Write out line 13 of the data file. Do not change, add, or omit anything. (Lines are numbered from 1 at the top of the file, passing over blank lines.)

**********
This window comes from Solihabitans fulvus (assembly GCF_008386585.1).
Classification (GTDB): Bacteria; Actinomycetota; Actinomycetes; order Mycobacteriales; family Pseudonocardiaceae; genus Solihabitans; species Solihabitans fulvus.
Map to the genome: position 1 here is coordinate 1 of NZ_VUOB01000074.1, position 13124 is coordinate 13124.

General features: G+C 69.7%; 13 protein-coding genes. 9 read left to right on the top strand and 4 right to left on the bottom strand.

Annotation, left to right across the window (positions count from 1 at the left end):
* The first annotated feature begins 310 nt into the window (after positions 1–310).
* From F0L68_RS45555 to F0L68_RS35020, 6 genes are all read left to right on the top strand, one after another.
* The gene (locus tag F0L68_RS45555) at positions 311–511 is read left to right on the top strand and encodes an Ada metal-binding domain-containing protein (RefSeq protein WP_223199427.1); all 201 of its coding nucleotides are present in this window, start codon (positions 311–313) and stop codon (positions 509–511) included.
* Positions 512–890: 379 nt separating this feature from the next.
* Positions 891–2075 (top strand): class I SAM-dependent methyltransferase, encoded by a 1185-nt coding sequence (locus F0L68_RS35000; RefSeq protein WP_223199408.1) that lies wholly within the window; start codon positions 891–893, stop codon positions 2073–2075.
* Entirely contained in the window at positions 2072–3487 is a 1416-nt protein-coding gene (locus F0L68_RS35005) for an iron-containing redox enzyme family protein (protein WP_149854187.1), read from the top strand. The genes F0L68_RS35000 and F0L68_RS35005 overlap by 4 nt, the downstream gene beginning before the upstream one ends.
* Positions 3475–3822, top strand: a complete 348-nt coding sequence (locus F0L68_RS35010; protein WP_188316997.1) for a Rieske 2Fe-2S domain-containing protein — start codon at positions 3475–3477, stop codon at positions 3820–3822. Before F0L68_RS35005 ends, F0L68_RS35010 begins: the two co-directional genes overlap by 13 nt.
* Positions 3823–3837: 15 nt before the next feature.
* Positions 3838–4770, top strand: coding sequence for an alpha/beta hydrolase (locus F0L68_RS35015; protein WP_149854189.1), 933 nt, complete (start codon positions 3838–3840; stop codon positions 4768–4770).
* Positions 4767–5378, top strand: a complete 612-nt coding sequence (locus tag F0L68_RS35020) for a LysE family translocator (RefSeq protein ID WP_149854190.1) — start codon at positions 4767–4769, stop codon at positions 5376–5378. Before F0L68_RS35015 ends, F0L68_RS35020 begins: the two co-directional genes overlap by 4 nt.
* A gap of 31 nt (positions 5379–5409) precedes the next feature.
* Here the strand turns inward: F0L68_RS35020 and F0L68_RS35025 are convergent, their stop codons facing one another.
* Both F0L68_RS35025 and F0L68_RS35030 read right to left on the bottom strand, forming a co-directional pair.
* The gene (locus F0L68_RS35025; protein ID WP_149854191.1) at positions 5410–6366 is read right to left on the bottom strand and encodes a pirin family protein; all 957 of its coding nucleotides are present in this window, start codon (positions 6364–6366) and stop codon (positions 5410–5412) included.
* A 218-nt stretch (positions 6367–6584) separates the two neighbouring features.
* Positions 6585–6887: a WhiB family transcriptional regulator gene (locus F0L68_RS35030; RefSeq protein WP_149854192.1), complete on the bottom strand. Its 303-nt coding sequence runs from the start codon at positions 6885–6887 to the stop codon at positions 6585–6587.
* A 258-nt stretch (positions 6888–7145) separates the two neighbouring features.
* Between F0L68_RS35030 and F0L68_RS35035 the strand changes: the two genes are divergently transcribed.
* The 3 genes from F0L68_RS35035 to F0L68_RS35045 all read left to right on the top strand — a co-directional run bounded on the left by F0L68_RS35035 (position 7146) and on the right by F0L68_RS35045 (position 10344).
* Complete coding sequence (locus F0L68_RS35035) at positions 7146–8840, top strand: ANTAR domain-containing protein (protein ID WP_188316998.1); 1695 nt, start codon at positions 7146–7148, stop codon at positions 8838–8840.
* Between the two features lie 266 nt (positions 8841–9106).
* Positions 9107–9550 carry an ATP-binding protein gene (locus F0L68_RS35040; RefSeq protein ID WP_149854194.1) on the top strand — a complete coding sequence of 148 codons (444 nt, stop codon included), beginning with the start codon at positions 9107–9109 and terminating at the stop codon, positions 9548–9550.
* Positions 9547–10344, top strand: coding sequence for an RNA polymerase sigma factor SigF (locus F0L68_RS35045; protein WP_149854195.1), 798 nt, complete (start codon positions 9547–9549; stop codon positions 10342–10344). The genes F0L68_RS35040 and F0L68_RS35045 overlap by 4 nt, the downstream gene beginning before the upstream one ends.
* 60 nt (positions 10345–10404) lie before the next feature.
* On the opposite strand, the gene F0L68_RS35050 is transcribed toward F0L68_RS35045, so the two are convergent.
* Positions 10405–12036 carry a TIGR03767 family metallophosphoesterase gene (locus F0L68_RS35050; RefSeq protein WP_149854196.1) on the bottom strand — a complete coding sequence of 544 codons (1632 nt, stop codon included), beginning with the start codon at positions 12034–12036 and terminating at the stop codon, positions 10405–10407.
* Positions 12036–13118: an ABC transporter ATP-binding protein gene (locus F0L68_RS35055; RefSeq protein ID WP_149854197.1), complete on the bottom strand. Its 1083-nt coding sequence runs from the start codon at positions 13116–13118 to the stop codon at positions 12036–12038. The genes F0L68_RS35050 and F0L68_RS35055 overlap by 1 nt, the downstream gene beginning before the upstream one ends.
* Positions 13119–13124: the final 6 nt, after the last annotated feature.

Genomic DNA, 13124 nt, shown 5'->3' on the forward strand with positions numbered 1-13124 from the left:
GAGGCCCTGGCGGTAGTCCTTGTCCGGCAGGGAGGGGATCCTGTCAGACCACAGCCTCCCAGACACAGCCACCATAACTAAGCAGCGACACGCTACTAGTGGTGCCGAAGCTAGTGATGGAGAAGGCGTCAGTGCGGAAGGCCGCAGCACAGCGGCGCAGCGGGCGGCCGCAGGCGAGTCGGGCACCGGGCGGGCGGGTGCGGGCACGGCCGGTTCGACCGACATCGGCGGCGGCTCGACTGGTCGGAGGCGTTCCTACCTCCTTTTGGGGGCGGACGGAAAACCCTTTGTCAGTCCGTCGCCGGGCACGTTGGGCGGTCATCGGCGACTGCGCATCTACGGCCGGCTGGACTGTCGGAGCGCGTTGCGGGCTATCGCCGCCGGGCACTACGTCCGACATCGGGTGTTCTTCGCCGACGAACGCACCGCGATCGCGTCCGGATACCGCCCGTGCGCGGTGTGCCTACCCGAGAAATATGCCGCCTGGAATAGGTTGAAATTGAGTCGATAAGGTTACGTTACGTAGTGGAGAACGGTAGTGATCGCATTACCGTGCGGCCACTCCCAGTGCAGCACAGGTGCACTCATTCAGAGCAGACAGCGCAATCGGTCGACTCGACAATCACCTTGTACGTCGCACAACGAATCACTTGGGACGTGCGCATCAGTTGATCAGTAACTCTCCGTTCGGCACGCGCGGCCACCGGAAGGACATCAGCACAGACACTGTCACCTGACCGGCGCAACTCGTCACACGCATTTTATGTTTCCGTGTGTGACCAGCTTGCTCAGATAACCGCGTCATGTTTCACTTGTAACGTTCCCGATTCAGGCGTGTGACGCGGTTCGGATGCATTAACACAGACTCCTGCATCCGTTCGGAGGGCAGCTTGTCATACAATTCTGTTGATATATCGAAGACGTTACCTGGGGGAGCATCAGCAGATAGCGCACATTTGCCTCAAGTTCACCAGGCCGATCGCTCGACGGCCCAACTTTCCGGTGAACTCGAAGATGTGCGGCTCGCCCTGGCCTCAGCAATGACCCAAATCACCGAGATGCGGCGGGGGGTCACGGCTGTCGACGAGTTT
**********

* Positions 3823–3837: 15 nt before the next feature.